4. Explain Moh’s hardness scale. What are the hardest and softest minerals on the scale?

5. What is streak and how is it tested?

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6. Why is using only color a poor way to identify a mineral?

7. What other properties are useful for identifying a mineral? List four.

ROCK CYCLE AND ROCK TYPES 8. Draw and label the rock cycle.

9. Define each of the rock-forming processes, then tell which rock type(s) include this process in formation.

Process Define Part of formation of which rock type(s)?

(Sedimentary, Igneous, or Metamorphic) Cementation

Compaction Cooling

Complete Melting Crystallization Deposition Erosion Partial Melting Pressure Recrystallization Sedimentation Solidifying Weathering

10. Name the three basic types of rocks and describe how they form.

Rock Type How is it formed?

11. Explain the difference between intrusive and extrusive igneous rocks.

Intrusive Igneous Rock Extrusive Igneous Rock How is it formed?

Physical characteristics

12. Explain how you can tell the difference between and intrusive and extrusive igneous rock.

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13. Explain how it is possible for an igneous rock to be transformed into a metamorphic rock without going through a sedimentary phase.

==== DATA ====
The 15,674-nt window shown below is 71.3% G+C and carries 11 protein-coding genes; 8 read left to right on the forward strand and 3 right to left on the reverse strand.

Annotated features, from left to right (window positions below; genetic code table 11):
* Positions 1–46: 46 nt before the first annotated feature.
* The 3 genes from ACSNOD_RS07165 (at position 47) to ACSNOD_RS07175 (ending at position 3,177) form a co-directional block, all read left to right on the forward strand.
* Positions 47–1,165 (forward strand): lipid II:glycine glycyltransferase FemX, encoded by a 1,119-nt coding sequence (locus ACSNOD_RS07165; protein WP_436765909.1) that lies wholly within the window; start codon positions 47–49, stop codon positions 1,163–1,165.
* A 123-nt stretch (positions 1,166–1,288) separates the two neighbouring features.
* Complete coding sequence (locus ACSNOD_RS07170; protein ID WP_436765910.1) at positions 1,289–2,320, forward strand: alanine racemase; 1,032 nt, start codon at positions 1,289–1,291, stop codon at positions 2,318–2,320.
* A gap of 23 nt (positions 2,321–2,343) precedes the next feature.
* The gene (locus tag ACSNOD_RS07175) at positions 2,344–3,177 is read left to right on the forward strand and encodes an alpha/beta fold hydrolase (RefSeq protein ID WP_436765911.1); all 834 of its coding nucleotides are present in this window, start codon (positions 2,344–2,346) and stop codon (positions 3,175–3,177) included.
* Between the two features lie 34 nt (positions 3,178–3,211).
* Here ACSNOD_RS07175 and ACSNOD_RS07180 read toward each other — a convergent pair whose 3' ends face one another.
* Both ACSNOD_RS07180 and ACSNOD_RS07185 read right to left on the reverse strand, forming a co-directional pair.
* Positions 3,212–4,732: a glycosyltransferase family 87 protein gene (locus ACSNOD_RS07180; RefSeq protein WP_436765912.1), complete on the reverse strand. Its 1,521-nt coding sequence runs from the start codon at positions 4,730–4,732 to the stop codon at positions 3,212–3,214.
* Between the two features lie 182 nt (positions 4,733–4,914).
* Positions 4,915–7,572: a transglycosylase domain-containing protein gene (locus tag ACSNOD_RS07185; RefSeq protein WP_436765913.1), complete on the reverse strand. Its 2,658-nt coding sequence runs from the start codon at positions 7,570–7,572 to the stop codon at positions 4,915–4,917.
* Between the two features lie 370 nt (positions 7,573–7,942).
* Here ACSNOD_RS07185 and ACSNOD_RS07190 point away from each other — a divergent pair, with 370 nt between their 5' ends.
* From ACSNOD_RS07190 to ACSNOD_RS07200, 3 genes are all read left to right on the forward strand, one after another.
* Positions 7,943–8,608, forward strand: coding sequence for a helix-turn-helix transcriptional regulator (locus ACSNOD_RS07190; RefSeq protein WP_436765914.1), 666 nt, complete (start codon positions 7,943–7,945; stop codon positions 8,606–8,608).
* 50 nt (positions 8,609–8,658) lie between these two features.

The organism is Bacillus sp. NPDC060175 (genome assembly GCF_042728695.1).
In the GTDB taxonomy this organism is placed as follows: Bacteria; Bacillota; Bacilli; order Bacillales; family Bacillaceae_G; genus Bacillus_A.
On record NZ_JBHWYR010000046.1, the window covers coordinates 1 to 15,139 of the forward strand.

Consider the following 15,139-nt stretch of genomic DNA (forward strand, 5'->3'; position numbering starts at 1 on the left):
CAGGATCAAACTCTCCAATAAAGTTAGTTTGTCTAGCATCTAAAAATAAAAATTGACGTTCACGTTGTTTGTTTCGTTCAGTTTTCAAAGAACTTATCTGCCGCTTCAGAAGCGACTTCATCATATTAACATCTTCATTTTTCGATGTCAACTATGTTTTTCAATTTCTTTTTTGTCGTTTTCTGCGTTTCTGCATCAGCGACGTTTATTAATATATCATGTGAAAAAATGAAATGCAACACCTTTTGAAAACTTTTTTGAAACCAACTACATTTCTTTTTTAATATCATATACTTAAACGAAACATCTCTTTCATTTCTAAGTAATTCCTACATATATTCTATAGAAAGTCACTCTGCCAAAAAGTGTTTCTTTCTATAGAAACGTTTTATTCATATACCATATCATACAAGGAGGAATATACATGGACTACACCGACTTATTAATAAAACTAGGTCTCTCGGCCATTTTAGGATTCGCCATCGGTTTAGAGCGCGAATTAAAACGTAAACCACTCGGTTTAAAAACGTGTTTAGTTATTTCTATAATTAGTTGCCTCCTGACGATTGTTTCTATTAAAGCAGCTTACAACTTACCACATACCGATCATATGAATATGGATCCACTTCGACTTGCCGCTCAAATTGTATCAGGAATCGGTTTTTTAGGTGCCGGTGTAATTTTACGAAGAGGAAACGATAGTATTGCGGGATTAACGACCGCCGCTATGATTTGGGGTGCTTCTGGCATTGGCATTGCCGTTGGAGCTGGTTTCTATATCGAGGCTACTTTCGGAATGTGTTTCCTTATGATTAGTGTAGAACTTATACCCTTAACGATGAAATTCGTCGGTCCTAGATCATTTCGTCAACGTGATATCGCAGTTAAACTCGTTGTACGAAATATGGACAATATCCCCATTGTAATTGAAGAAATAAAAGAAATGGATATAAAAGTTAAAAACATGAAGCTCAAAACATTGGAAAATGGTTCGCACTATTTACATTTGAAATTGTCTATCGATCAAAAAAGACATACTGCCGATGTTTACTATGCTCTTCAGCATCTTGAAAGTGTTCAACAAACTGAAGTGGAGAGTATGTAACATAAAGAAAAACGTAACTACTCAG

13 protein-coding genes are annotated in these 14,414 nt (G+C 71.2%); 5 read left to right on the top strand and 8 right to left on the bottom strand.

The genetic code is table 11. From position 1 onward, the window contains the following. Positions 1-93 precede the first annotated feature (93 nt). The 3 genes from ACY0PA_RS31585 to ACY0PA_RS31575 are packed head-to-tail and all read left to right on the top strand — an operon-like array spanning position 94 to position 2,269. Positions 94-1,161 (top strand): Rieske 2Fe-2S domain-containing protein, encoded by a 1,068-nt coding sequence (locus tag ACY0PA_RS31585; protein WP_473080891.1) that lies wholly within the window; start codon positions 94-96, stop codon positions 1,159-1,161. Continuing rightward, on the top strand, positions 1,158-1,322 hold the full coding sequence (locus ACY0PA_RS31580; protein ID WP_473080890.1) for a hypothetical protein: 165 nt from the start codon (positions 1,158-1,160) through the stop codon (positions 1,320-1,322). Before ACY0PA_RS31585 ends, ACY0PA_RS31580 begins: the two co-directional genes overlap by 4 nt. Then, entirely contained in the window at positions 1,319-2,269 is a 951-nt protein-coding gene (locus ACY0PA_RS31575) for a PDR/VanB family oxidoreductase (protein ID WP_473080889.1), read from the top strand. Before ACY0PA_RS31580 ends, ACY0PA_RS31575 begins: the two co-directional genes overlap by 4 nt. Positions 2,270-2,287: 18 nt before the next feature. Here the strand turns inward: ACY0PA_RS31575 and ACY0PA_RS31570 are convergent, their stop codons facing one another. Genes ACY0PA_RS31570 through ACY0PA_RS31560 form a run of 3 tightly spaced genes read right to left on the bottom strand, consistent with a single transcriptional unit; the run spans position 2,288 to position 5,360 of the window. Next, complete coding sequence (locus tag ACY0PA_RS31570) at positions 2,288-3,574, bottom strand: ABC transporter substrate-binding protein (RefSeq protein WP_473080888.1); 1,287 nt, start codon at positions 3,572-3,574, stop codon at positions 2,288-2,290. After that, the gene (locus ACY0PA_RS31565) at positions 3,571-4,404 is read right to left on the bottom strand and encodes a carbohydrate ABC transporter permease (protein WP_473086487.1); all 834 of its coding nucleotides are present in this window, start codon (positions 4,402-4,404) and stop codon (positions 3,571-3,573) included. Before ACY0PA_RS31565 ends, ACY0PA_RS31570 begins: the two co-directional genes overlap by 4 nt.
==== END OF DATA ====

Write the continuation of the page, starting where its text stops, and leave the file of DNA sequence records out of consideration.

14. Explain why it is not possible for sedimentary rocks to form underground.

15. Explain why metamorphic rocks always form underground.

16. For each rock type change, determine what process is taking place. In the arrow write the codes for the correct processes.

The first arrow is filled out for you as an example.

17. In the boxes below, explain how you could distinguish between each rock type.

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DIAGRAM A

18. For each letter on the rock cycle chart write the name of the process that takes place there. Choose from the list of processes below.

Processes

-MC (melting & cooling) -WESCC (weathering, erosion,

sedimentation, compaction & cementation) -HP (heat & pressure)

A__________ D__________ G__________

B__________ E__________ H__________

C__________ F__________ I __________

DIAGRAM B

19. Fill in the empty boxes and ovals in the Rock Cycle diagram to the right.

20. Both Diagram A and Diagram are accurate. Explain how they can both be accurate but look so different.

21. What can you conclude about diagrams that represent the rock cycle?

22. To the right are 11 rocks.

Your job is to sort each rock into its respective rock type bucket based on its defining characteristic.

Draw arrows from each rock to the appropriate bucket.

Figure

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References